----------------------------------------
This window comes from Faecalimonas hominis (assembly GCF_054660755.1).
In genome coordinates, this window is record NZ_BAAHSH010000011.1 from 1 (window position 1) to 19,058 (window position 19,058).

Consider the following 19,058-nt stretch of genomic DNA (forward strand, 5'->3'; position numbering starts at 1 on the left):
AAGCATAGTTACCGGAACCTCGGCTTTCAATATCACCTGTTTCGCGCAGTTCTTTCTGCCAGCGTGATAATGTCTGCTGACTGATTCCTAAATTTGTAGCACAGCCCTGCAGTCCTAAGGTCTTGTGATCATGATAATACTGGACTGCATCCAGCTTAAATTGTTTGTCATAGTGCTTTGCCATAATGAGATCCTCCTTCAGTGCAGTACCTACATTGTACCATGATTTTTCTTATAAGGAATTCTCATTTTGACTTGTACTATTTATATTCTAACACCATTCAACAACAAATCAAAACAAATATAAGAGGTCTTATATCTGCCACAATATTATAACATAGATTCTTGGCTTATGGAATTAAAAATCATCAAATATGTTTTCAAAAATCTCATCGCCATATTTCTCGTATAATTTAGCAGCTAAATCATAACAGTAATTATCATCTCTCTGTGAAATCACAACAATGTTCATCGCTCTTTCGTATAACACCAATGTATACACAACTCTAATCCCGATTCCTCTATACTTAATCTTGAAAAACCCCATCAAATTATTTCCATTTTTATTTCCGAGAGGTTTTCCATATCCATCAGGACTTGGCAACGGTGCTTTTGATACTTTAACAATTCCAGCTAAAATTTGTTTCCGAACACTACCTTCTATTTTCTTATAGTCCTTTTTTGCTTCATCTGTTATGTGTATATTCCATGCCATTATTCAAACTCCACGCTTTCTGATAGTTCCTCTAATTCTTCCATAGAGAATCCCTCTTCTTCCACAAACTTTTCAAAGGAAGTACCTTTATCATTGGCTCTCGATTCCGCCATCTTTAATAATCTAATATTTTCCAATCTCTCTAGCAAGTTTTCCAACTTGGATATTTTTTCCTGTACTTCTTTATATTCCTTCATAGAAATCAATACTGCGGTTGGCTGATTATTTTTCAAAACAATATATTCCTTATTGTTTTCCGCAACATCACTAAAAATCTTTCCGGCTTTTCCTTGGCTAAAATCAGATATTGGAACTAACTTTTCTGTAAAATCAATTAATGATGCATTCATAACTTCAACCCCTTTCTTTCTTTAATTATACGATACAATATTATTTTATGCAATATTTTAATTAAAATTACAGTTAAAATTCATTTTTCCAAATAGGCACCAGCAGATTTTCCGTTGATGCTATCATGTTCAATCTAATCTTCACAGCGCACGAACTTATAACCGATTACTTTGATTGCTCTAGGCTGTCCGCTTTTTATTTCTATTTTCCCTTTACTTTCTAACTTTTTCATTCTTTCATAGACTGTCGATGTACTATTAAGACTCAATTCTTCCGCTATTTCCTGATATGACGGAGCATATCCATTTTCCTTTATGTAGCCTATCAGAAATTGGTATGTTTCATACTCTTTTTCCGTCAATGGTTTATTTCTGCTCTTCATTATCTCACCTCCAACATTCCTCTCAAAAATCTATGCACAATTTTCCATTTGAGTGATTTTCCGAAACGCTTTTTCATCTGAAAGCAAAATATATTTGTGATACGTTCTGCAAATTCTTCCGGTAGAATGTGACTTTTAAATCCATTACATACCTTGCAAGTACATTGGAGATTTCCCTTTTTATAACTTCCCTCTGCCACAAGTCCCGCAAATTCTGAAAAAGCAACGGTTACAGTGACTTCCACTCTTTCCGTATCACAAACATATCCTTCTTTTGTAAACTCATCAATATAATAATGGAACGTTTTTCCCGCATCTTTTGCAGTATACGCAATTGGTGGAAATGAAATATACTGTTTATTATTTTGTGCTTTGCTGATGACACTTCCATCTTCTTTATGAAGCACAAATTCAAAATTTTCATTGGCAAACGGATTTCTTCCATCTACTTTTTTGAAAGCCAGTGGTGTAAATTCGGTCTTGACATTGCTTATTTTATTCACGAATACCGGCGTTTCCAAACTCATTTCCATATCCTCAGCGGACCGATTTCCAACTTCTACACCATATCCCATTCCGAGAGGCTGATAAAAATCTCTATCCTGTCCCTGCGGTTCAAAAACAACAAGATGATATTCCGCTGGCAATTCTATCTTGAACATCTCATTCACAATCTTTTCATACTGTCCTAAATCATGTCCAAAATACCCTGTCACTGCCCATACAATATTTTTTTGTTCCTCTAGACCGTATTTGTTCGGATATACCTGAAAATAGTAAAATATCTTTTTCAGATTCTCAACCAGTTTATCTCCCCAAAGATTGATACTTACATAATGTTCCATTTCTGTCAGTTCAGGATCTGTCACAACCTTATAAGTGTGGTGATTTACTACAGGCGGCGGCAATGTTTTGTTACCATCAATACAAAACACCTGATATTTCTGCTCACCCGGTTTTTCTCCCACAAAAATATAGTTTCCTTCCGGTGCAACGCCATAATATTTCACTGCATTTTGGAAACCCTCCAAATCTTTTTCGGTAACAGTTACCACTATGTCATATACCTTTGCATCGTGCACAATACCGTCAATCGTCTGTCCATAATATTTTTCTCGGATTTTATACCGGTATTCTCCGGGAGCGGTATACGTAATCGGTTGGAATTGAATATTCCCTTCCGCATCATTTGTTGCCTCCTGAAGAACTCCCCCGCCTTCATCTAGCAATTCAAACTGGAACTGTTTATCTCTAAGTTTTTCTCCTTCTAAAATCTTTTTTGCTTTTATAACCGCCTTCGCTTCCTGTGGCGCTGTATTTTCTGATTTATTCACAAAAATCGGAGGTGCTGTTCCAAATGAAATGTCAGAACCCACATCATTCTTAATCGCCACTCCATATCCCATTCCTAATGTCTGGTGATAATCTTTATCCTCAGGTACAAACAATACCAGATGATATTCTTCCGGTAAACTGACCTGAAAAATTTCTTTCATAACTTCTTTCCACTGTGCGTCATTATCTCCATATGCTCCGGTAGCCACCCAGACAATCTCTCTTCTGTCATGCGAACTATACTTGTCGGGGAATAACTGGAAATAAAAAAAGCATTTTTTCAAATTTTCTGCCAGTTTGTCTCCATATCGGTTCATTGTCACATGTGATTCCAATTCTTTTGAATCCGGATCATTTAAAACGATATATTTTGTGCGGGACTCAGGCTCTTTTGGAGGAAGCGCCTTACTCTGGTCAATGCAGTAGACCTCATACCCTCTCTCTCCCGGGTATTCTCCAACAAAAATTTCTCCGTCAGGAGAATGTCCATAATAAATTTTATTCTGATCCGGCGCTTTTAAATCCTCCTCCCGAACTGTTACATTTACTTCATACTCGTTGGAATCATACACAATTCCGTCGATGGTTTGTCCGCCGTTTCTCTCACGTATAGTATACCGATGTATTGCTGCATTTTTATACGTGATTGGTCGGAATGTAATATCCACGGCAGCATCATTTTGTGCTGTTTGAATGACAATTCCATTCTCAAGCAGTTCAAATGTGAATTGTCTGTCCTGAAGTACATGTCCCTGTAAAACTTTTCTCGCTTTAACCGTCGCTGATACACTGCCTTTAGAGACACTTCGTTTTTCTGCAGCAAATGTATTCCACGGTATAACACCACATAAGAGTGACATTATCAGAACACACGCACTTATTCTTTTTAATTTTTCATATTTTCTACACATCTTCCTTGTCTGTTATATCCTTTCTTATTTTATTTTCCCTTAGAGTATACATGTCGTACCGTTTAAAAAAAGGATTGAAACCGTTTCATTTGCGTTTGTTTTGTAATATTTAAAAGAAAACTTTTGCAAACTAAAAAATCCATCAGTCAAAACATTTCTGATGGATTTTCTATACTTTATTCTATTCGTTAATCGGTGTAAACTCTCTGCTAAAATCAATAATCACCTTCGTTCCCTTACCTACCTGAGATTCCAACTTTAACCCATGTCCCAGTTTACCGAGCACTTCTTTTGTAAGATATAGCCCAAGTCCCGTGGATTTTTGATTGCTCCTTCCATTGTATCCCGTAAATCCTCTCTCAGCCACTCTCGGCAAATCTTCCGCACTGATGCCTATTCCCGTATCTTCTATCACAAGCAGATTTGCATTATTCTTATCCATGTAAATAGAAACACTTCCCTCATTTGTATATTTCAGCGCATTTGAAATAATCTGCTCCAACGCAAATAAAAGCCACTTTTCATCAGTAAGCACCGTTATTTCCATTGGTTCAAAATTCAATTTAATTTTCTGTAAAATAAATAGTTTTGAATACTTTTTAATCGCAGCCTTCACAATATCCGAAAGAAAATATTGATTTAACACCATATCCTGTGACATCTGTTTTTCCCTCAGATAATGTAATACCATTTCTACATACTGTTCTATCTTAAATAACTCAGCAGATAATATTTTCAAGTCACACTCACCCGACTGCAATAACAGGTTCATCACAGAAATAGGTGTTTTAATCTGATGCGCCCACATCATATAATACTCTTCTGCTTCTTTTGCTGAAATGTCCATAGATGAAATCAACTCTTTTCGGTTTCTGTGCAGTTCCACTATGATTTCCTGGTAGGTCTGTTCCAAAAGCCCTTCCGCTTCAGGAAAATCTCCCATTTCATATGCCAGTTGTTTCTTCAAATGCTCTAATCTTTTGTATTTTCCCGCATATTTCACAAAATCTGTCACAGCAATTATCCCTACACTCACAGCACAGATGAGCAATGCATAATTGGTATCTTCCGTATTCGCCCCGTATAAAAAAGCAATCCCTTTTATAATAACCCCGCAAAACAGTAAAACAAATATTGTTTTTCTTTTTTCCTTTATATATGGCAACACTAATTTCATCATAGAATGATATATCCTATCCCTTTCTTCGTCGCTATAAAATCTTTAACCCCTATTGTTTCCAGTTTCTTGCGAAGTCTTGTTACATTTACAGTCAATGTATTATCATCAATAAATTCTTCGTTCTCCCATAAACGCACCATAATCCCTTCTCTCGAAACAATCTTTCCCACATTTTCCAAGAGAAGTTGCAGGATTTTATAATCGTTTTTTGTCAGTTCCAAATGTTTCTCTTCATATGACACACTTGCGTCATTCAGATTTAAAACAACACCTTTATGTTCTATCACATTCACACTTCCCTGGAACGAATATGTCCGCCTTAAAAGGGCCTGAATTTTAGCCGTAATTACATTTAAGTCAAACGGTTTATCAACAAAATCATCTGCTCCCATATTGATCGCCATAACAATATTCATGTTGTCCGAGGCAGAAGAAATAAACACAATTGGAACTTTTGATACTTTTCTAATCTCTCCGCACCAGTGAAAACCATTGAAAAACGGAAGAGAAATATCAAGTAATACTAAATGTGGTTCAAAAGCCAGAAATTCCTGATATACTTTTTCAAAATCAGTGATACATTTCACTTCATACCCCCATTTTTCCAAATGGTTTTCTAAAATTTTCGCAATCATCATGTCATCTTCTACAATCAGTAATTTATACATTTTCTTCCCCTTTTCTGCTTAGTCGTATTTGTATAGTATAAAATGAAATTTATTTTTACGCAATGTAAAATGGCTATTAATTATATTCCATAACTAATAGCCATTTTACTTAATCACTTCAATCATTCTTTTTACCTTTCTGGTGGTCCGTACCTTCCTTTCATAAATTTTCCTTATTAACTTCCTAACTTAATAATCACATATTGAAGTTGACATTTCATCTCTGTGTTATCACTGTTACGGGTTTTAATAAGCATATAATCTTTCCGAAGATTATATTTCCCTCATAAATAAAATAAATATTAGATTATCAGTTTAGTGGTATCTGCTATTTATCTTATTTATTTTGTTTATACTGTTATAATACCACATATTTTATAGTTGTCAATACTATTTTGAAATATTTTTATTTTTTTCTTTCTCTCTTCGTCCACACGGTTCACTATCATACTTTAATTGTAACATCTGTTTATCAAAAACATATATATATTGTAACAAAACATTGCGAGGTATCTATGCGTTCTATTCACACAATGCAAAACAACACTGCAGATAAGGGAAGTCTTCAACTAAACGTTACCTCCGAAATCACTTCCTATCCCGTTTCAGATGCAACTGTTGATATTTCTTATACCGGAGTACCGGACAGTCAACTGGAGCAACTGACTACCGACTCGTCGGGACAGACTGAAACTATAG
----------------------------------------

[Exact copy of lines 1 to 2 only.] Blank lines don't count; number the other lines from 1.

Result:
This window comes from Faecalimonas hominis (assembly GCF_054660755.1).
In genome coordinates, this window is record NZ_BAAHSH010000011.1 from 1 (window position 1) to 19,058 (window position 19,058).